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Can I connect two amps to the same speaker?

post #1 of 15
Thread Starter 
I have a Yamaha RX-V659 surround receiver and a Yamaha M-85 power amp that I use for 2-channel listening. I would like to use my Def Tech BP-20s for my fronts in surround and as my mains in 2-channel. Can I connect both amps to the same terminals on the speakers? I would set each amp's speaker select to 'none' and turn it off when using the other amp. I have a pair of Def Tech BP-2s that I use for my surround 'presence' speakers and I'd like to be able to connect them to the M-85 'B' output so I can have both sets of speakers going in 2-channel.
post #2 of 15
Do so at your own risk...It is NOT advisable to connect 2 amps to 1 speaker...
post #3 of 15
Why not.
post #4 of 15
For obvious reasons...
post #5 of 15
You stand the risk of running current driven by one amp into the output side of the other amp, something that isn't intended by any stretch of the imagination...
post #6 of 15
DOes your receiver have pre-outs? If so, you could use the preouts for the front LR from your receiver and plug them into your power amp and then use the power amp to drive your fronts for both HT and music. You would of course have to route your 2ch music through the receiver in that case.
post #7 of 15
Its like crossing the streams, you just don't do it. It would be bad. Try to imagine all life as you know it stopping instantaneously and every molecule in your body exploding at the speed of light. Total protonic reversal.
post #8 of 15
don't try to reinvent the wheel, use google
http://www.hometech.com/audio/spswitch.html
post #9 of 15
Don't even try it. Just run pre-outs for the front left/right to the amp and use it for both surround sound and 2 ch. I don't understand why you would want to use the receivers amp for surround sound and the external amp for 2 ch. music.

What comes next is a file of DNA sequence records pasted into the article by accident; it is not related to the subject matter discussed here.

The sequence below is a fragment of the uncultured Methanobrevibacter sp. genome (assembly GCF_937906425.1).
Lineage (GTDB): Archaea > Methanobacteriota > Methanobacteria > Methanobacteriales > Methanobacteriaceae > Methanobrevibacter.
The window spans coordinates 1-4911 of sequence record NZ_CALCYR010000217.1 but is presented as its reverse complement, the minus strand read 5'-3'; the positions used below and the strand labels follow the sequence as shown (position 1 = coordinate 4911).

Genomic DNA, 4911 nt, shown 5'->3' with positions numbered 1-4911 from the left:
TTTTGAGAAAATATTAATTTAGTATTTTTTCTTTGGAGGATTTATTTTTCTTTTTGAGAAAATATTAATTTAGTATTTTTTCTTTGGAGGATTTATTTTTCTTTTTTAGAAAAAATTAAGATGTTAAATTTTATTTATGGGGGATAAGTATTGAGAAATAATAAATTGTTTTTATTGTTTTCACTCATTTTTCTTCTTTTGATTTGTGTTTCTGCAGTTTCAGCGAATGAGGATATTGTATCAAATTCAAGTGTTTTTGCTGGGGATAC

post #10 of 15
You can do it. But you must get a dual voice coil speaker. Not even sure if those are still made. I've seen them only on woofers.
post #11 of 15
Thread Starter 
I am not sure and I'm not an engineer but I think there's something called 'reverse breakdown voltage' rating for power transisters. Until the voltage reaches a certain level there is no reverse current so it doesn't damage anything. Anyway I saw the error of my ways and it certainly makes more sense to switch the low-voltage inputs instead of connecting the high current outputs. Thanks for the response- I'd hate to think I caused any 'total protonic reversal' that led to the end of the audio paradisical universe we are now experiencing!
post #12 of 15
Major thread necromancy here, but this question recently came up and I wasn't sure what to say.

Surround sound AVR and a very nice tube setup (separate pre and power amps). He wants to use the same front L/R speakers with both amps without switching the speaker wire each time.

Would a simple a/b switch work? This way it would be impossible for them both to be connected at the same time, and therefore avoid any backflow on the amplifiers.
post #13 of 15
Quote:
Originally Posted by spivonious View Post

Would a simple a/b switch work?

Yes.
post #14 of 15
An A/B switch will work but get the "break-before-make" variety if you can to keep from momentarily shorting the amps (most speaker switches are already designed that way). Also, not all amps are stable into an open load, and tube output transformers in particular may get warm. A double-pole, double-throw relay or switch would be best, with a load (can be fairly light, like 16 or 32 ohms) to keep the "off" amp happy. That said, tube amp outputs are generally more forgiving of brief shorts and the like due to their transformer isolation.

Edit: Kal gave the short version of my answer.

As for why not connect the wires together, the amps are not always in phase, and many amps have floating outputs that really don't want to see anything except a load across their own two terminals and nothing else. That means that, despite appearances, the amps are not always (or even at all, if the phase on one is reversed from the other) going to be working together in parallel. There are also load-sharing effects, stability issues, etc. Think about taking a power cord from the wall, putting a plug on the other end, then plugging it back in, backwards. Or, jump-starting a car with the positive and negative cables backwards on one vehicle. Don't try this at home, folks...
post #15 of 15
Niles Audio makes a the switch you need.

http://www.nilesaudio.com/product.ph...ecordID=Source Switching Systems&categoryID=Switching Systems&catcdID=10&prdcdID=FG00003
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